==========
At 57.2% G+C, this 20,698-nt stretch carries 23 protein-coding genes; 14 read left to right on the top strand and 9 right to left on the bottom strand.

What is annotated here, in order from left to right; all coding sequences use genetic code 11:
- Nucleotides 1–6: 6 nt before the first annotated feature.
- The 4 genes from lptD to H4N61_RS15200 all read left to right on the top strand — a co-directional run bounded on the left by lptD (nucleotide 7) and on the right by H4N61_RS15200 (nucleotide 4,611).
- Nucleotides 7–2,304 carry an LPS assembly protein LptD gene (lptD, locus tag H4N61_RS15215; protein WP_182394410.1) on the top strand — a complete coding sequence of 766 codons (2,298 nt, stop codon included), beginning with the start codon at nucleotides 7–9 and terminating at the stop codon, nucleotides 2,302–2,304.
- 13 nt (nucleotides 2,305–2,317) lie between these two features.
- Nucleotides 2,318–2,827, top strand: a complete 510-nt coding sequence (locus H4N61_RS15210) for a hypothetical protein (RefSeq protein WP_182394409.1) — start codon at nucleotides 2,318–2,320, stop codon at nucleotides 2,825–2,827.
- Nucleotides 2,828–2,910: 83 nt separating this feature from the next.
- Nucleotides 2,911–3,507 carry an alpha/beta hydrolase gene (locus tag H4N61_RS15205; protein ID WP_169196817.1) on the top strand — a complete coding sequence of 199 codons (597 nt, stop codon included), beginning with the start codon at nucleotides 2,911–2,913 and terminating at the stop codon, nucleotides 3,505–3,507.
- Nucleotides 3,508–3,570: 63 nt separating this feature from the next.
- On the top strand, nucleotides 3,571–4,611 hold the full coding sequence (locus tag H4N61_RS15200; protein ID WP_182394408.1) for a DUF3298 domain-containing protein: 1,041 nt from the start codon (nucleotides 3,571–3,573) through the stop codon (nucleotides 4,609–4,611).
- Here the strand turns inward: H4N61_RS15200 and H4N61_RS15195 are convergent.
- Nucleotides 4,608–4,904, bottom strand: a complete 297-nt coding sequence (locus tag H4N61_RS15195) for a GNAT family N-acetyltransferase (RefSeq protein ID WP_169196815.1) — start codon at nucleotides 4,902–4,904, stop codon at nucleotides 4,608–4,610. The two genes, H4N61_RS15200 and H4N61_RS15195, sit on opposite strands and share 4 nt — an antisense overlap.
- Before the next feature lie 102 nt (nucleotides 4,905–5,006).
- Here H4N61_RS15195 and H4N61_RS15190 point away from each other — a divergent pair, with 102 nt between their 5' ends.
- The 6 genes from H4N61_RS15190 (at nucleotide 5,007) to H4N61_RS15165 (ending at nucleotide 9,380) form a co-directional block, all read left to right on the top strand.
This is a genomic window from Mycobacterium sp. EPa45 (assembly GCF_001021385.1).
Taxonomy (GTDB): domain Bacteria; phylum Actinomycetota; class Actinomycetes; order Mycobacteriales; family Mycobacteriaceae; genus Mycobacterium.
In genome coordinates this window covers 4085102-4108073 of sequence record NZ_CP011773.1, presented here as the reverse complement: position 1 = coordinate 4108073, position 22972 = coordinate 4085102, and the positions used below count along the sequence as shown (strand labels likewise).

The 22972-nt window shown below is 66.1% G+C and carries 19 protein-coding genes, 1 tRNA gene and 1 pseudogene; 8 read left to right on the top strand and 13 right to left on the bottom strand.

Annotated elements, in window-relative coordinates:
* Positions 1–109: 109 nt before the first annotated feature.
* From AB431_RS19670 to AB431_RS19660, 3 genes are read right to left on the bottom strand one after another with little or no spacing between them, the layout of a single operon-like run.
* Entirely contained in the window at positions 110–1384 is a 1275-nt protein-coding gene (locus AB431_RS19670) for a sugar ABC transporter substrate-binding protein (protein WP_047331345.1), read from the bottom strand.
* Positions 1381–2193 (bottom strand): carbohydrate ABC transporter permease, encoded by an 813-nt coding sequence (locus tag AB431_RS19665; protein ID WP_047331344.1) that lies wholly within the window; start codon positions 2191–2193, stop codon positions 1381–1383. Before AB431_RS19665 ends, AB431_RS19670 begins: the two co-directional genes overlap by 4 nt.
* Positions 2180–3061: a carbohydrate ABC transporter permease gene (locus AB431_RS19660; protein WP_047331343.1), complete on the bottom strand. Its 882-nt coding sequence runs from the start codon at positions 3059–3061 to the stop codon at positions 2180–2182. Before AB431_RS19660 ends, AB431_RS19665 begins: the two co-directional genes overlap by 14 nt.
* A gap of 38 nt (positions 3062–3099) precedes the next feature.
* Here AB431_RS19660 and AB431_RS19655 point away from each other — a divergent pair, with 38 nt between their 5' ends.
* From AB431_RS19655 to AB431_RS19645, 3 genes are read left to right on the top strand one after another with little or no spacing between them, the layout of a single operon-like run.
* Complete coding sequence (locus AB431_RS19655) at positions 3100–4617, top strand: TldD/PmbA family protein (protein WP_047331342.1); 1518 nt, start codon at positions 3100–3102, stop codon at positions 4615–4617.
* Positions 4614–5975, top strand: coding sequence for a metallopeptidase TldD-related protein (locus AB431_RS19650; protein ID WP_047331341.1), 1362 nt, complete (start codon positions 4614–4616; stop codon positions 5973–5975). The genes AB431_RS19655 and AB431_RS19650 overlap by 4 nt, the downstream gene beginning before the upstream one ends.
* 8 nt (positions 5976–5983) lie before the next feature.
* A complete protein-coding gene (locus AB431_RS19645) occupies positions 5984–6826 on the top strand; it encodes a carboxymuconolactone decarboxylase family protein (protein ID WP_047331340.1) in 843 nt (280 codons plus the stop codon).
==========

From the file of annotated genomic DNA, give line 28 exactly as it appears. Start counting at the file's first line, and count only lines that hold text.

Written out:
* Here AB431_RS19660 and AB431_RS19655 point away from each other — a divergent pair, with 38 nt between their 5' ends.